The UN General assembly is meeting in New York this week and so many world leaders are in New York. The leader that has elicited the most controversy in his visit is Iran’s President Mahmoud Ahmadinejad, who asked to visit the site of the World Trade Center to lay a wreath down. As can be expected, this was refused.
But he was invited by Columbia University to speak before students, which has led to many students and organizations protesting the decision. There have been quite a few news stories about this, some critical of Columbia’s decision (i.e. International Herald Tribune, Ynetnews) others attempting to maintain journalistic neutrality (i.e. AFP, USA Today).
Personally, despite some of the rather unsavory views of the Iranian President, I think this is an excellent opportunity for students at Columbia University. It is not often that one gets to hear a speech from a foreign leader, especially one who comes from a nation considered an enemy of our own. Because of the UN’s position in New York, Columbia has a unique opportunity to host speeches from world leaders.
Now obviously, there is opposition to the idea of Ahmadinejad’s anti-Israeli, Holocaust denialist views receiving a forum in America. I disagree with this sentiment. Yes, Ahmadinejad is an effective Holocaust denialist, never outright denying it (the strongest word he has used is “myth”, which, as those who understand the term know, is ambiguous in meaning) but always ensuring that anything close to an affirmation has an air of uncertainty and is loaded with hypothetical terms.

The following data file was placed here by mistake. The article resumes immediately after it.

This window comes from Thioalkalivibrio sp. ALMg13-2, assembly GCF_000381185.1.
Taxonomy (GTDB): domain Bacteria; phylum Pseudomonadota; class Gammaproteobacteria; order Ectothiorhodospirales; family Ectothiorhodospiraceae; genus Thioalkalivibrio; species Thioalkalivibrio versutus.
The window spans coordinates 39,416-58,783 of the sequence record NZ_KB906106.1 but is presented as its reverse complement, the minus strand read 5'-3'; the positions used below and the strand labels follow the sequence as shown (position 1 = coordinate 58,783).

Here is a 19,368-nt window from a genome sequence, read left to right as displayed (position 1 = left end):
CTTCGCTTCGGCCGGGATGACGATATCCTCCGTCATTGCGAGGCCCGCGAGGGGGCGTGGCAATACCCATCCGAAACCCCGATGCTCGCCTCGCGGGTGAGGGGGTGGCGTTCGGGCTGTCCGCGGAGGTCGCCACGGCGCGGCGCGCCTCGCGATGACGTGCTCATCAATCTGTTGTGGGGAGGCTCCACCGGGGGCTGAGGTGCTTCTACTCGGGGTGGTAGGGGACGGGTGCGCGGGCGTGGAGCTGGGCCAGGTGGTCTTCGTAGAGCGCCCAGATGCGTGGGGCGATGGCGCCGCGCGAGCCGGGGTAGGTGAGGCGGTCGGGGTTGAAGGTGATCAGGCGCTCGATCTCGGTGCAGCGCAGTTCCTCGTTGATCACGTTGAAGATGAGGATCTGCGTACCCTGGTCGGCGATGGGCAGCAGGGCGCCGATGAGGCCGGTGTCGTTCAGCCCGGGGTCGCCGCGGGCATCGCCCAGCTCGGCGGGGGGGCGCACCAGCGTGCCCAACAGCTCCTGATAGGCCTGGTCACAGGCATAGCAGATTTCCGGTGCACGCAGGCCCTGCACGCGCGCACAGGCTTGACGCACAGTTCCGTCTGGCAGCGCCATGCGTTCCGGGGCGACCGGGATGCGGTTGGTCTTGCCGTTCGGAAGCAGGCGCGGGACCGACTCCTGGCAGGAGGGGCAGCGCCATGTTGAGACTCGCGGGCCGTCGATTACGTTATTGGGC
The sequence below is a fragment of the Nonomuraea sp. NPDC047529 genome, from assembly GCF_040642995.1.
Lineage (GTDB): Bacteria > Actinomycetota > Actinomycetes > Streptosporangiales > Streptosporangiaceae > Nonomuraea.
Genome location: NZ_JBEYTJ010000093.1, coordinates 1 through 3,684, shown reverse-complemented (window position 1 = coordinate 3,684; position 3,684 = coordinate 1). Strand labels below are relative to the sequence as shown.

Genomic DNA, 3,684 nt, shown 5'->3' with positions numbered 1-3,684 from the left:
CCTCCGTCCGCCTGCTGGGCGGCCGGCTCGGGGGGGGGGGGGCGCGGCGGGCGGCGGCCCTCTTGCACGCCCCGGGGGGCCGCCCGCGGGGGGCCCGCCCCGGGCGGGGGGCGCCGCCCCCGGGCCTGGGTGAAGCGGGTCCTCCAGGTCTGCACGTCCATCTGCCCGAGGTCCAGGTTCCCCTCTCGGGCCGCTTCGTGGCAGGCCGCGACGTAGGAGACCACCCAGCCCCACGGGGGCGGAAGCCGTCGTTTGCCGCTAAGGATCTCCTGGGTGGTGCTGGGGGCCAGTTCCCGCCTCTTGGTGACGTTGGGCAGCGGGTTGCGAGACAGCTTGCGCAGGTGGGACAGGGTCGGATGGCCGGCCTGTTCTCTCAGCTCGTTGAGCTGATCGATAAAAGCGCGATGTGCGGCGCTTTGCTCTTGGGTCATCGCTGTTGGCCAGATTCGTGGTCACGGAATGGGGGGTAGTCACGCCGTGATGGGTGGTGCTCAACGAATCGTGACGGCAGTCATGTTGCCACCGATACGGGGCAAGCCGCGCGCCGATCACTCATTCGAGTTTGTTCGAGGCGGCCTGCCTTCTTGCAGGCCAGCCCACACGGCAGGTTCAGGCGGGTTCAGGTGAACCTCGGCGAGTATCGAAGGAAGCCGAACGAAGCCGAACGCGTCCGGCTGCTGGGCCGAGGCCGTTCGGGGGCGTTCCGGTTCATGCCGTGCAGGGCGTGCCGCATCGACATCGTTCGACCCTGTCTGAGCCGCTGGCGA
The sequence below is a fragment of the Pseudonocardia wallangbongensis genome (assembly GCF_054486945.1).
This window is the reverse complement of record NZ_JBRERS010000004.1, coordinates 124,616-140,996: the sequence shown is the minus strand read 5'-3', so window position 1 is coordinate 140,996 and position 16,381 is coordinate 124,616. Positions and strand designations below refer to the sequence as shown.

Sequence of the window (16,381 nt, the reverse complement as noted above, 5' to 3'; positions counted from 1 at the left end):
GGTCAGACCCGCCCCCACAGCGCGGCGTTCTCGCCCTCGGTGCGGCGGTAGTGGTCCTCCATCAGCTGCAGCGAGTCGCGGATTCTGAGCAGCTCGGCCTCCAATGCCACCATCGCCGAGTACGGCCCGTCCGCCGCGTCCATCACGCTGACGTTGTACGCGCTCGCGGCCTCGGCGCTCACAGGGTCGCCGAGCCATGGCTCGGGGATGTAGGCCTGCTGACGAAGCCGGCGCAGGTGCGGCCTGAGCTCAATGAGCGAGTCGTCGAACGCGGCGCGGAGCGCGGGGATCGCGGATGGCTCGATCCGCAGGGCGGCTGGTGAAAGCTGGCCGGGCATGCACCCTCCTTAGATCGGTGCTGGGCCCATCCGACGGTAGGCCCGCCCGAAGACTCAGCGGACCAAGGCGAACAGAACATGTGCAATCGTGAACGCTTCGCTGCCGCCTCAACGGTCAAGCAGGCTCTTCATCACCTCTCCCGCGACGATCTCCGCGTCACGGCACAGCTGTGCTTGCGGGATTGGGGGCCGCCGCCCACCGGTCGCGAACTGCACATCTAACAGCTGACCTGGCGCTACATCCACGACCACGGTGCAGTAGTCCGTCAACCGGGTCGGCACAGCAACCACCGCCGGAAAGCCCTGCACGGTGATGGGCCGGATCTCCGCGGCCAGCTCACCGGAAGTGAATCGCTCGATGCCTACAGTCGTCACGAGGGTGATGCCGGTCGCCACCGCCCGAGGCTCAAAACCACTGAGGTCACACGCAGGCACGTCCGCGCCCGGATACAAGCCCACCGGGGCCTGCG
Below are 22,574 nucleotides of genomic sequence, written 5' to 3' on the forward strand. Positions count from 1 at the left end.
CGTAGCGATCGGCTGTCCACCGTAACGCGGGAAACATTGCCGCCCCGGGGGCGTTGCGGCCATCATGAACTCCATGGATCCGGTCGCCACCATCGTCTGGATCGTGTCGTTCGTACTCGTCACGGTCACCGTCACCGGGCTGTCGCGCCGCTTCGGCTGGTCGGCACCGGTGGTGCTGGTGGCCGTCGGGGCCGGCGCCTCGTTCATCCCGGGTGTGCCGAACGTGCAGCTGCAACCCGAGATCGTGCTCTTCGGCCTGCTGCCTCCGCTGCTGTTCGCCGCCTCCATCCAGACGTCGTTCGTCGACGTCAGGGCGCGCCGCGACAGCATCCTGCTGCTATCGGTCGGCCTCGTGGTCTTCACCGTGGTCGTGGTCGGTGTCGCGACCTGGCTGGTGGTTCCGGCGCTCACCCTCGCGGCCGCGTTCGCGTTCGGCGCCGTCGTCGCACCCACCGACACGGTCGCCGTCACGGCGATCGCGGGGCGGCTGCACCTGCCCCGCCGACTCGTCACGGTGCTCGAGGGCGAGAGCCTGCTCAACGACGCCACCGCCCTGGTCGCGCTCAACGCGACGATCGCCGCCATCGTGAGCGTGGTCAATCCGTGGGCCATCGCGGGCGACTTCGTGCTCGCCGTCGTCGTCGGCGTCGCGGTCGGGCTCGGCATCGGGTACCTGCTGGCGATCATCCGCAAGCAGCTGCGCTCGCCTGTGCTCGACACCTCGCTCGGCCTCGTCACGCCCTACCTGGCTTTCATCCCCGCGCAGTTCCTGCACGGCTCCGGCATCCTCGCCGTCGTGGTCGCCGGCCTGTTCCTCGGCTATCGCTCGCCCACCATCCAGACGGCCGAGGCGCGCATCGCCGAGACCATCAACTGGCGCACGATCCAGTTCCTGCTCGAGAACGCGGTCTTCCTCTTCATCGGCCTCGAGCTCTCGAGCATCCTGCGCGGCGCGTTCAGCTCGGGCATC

But the idea should be suppressed because it is wrong or dangerous goes against American ideals of free speech and critical thought. Ahmadinejad’s ideas may be wrong and he may be our political enemy but he has a right to speak, but even more importantly, we have the right to hear his views, for free speech is not just to the benefit of the speaker but also to the benefit of the listener, who can then more completely consume and process the information presented.
As well, it is not as if Ahmadinejad faces a compliant audience. He will not be rallying Columbia University students in favor of Iran’s policies and his views. Instead he will be faced with critical consumers of information, who are seeking not to join his cause but to broaden their understanding of Iran’s politics and of geopolitics in general beyond the picture painted by our domestic media.
I remember listening to the Chinese Ambassador to the United States visiting Grinnell College as part of our “The Rise of China” series of talks. The audience was respectful but many of the questions directed at him were quite critical of some of China’s less savory practices. The talk gave me a better understanding of the discourse employed by diplomats and their methods of avoidance. I suspect that this talk will benefit many Columbia University students in much the same way.
They will learn for themselves exactly what terms the Iranian President uses to crouch his positions. Those opposing his views will better be able to do so by hearing Mr. Ahmadinejad’s comments in full context. And most importantly, this will allow students entering a world of more global connections a better appreciation of the discourse of world leaders, including those who oppose us.